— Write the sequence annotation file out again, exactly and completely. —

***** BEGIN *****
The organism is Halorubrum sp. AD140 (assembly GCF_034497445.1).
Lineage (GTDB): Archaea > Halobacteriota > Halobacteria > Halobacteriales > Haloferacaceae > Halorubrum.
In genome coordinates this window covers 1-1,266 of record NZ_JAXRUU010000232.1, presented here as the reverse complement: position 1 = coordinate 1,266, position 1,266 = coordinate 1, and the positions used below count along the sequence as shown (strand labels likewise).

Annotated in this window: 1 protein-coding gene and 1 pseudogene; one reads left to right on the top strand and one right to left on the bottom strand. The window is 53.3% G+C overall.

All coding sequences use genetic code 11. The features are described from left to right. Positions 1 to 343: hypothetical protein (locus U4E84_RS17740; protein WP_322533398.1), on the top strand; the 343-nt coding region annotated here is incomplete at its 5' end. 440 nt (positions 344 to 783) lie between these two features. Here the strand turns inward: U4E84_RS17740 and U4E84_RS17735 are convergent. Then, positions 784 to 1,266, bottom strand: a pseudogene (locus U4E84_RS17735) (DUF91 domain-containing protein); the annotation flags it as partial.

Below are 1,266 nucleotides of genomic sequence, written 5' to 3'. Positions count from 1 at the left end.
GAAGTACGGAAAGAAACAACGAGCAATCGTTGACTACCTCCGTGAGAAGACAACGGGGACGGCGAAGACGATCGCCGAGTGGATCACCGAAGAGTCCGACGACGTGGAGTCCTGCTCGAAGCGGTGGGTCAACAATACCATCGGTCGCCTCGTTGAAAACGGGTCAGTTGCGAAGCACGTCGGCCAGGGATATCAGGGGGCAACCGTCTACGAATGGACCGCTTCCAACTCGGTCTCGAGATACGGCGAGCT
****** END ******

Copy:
The organism is Halorubrum sp. AD140 (assembly GCF_034497445.1).
Lineage (GTDB): Archaea > Halobacteriota > Halobacteria > Halobacteriales > Haloferacaceae > Halorubrum.
In genome coordinates this window covers 1-1,266 of record NZ_JAXRUU010000232.1, presented here as the reverse complement: position 1 = coordinate 1,266, position 1,266 = coordinate 1, and the positions used below count along the sequence as shown (strand labels likewise).

Annotated in this window: 1 protein-coding gene and 1 pseudogene; one reads left to right on the top strand and one right to left on the bottom strand. The window is 53.3% G+C overall.

All coding sequences use genetic code 11. The features are described from left to right. Positions 1 to 343: hypothetical protein (locus U4E84_RS17740; protein WP_322533398.1), on the top strand; the 343-nt coding region annotated here is incomplete at its 5' end. 440 nt (positions 344 to 783) lie between these two features. Here the strand turns inward: U4E84_RS17740 and U4E84_RS17735 are convergent. Then, positions 784 to 1,266, bottom strand: a pseudogene (locus U4E84_RS17735) (DUF91 domain-containing protein); the annotation flags it as partial.

Below are 1,266 nucleotides of genomic sequence, written 5' to 3'. Positions count from 1 at the left end.
GAAGTACGGAAAGAAACAACGAGCAATCGTTGACTACCTCCGTGAGAAGACAACGGGGACGGCGAAGACGATCGCCGAGTGGATCACCGAAGAGTCCGACGACGTGGAGTCCTGCTCGAAGCGGTGGGTCAACAATACCATCGGTCGCCTCGTTGAAAACGGGTCAGTTGCGAAGCACGTCGGCCAGGGATATCAGGGGGCAACCGTCTACGAATGGACCGCTTCCAACTCGGTCTCGAGATACGGCGAGCT